# AIGA Design Census 2016: Accessible Data

The second in a series analyzing the 2016 AIGA Design Census.

#### Introduction: Inaccessible Data

Part one of this series concluded the value of AIGA’s Design Census platform. Despite year-one data not offering us the benefit of a time series to validate and ensure accuracy in our findings, it provides important clues to the stories that may emerge when 3–5 years of information has been collected.

But how can we start to find those clues when the raw data looks like this?

There are a total of 219,753 cells of information in the raw US data file. Its presentation is linear and brutally systematic. Each census question is assigned a column. Each participant, a row. The rows are not organized in any specific order. It’s an inaccessible layout made by a computer, for a computer. Solving the design problem of making this data accessible is in many ways about making it human and readable.

#### Accessible Data = Simple Data

In the example shown above, all US data for Census Question 12: How Hired? has been simplified into a single table.

• Answers are now condensed into a single list, removing repetition and reducing the total number of vertical rows from 7697 to 9.
• Numbers are right-aligned, helping the reader identify ‘Job listing’ and ‘Self-employed’ as the most subscribed categories.
• A percentage is also calculated, allowing the reader to quickly translate each answer into a proportion of total US participants.
• This example could be simplified further by organizing categories from highest to lowest.

#### Accessible Data = Contextual Data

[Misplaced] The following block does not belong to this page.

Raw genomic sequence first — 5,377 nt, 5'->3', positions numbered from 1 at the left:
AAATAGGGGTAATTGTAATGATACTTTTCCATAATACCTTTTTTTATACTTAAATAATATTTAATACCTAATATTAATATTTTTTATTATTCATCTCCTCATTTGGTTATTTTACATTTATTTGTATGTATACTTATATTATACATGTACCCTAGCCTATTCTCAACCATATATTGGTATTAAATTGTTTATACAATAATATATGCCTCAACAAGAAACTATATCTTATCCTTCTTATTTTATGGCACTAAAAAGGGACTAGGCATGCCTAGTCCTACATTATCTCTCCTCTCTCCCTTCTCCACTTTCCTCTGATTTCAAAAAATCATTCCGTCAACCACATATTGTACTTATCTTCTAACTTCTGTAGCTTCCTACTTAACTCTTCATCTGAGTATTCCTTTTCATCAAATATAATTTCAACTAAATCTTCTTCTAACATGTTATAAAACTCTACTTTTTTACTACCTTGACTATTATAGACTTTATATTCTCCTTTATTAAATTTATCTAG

In the above figure, Question 12 is shown again in the single table format, but now with a smaller sample set focused on the WEST-Pacific region of the US.

• It’s important to contextualize this regional sample against the whole country. National totals are included in the top row and far right column, helping readers identify that although 25% of answers were for ‘Job Listing’, that number only represents 5.4% of total census participants. Looking to other regions for further validation is required.
• This ‘zoomed-in’ scale also helps readers localize potential anomalies in the data. For example, we’re shown that 4 of the 8 participants who chose not to answer the question are from the WEST-Pacific region.

Zooming-in again to a state level produces this view for California.

• Contextual totals for regional and national levels are included, highlighting the fact that California participants make up 66.6% of the whole region’s data. This considerably weights the WEST-Pacific regional data in California’s favor.

#### Conclusion: Accessible Data = Visual Data

With the aim of empowering designers to overcome the inaccessibility of raw data-sets, this table design has now been applied to 20 of the 50 AIGA Design Census questions, and is available to download on GitHub.

There are still failings to the accessibility of table data. Presented correctly, visual data can communicate faster while at the same time offering richer experiences and deeper narratives. To name just one contributed to the Design Census Gallery, sosolimited have created an interactive tool that lets users plot two census variables against one another to find correlations.

This census is an opportunity to help designers verbalize the questions they may have about their industry. Table data is a valuable stepping stone on the path to visual data, and hopefully this design format helps provide the accessibility needed to make that exploration easier and more manageable.

Here’s how the new layout compares to the raw data shown in Figure 1:

Archie Bagnall is a British Designer and Brand Consultant based in Southern California, and is the current President of AIGA Orange County. Spreadsheets are his jam.

You can visit his website here: http://archiebagnall.co.uk/
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